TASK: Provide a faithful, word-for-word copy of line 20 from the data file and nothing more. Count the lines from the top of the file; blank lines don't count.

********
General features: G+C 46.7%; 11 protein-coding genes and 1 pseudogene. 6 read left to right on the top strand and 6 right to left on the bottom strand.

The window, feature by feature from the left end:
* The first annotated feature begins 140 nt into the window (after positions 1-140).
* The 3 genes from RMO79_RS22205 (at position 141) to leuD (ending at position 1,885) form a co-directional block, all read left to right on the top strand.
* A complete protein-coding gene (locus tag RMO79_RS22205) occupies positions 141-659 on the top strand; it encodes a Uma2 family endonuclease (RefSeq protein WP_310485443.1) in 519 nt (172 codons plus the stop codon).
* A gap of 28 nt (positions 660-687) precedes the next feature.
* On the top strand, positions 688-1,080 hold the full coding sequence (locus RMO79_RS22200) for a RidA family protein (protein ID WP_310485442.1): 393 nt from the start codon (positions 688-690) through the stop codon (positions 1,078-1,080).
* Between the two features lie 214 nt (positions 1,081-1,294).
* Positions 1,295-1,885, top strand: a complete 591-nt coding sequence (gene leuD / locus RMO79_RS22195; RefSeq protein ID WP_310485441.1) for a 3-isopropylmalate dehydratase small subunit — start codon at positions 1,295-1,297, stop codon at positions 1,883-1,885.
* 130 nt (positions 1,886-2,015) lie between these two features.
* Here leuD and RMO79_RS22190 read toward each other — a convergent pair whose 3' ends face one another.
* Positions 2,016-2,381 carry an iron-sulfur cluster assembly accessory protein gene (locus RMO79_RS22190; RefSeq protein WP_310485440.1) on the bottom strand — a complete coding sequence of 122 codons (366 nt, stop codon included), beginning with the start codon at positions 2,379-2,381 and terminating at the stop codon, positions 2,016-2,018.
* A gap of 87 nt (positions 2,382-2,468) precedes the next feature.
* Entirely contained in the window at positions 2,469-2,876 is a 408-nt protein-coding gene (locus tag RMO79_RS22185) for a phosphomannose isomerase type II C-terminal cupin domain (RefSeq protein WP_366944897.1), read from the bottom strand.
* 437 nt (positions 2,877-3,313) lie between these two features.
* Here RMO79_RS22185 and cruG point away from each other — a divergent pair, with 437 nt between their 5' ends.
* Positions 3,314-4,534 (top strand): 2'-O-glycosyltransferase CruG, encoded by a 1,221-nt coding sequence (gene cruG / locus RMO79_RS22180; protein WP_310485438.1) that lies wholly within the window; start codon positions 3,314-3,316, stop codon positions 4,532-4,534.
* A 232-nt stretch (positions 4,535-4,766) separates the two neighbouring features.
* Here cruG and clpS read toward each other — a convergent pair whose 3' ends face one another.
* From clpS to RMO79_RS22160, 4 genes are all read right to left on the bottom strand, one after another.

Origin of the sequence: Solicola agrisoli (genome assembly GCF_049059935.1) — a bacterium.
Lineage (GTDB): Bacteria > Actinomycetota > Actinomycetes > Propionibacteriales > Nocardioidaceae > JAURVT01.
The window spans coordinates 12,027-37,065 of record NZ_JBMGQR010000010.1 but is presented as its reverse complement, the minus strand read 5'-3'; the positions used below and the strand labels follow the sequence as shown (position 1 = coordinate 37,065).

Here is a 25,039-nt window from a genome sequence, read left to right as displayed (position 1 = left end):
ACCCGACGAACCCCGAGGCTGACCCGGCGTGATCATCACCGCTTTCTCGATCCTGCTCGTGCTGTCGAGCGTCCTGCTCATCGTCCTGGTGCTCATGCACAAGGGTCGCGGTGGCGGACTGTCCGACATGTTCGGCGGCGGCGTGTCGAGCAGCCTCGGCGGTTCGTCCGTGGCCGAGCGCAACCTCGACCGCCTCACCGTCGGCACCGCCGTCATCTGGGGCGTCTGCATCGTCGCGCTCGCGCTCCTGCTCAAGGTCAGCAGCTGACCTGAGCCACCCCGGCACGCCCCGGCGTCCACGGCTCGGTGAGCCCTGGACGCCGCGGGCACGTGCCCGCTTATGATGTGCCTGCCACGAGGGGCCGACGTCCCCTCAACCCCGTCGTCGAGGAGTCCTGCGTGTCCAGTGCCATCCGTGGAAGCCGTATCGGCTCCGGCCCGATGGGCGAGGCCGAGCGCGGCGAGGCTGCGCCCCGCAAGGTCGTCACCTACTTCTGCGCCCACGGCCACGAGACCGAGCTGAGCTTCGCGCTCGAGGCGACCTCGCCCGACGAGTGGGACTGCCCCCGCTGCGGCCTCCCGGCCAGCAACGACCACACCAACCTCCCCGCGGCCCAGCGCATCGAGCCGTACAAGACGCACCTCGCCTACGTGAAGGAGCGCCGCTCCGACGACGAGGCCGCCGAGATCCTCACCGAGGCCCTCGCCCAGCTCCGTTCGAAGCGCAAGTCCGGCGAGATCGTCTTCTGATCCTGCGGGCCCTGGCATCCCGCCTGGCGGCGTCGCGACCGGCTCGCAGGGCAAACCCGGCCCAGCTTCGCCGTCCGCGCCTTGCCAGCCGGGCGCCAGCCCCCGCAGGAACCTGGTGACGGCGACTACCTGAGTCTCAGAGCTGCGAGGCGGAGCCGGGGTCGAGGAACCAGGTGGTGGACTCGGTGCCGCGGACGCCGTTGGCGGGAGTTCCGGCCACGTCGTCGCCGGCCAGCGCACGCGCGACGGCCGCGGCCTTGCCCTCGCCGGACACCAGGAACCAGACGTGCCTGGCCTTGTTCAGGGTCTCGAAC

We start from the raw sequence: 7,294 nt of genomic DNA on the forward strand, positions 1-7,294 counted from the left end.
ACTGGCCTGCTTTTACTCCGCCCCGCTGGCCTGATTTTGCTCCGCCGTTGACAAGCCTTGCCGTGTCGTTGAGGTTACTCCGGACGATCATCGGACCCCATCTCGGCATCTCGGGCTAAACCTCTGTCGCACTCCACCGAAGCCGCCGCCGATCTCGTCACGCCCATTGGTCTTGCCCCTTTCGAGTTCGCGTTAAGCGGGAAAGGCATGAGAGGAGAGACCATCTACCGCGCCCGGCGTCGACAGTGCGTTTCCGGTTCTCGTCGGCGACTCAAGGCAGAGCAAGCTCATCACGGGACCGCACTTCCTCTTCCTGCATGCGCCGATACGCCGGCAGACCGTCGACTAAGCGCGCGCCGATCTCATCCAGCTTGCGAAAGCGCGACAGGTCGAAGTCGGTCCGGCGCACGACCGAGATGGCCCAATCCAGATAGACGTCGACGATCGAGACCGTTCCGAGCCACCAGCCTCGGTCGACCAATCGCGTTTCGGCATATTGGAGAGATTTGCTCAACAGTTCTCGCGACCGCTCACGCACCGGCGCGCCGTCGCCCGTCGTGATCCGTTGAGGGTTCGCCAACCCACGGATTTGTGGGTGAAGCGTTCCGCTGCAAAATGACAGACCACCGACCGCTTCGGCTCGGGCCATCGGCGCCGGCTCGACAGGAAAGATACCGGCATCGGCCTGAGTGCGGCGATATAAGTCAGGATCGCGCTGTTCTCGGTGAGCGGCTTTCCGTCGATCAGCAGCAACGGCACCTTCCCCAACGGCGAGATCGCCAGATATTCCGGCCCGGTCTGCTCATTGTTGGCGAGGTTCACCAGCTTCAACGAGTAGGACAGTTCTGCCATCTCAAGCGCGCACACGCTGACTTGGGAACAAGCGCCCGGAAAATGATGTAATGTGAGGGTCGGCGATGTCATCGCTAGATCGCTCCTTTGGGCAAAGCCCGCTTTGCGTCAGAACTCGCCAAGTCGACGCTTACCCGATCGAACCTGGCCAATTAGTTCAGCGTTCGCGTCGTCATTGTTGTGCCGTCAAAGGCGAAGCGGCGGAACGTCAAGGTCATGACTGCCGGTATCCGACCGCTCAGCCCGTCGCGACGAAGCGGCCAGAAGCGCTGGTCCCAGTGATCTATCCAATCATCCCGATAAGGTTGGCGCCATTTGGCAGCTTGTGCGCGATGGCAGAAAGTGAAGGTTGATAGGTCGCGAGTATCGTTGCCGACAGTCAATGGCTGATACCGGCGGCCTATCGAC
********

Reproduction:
* From clpS to RMO79_RS22160, 4 genes are all read right to left on the bottom strand, one after another.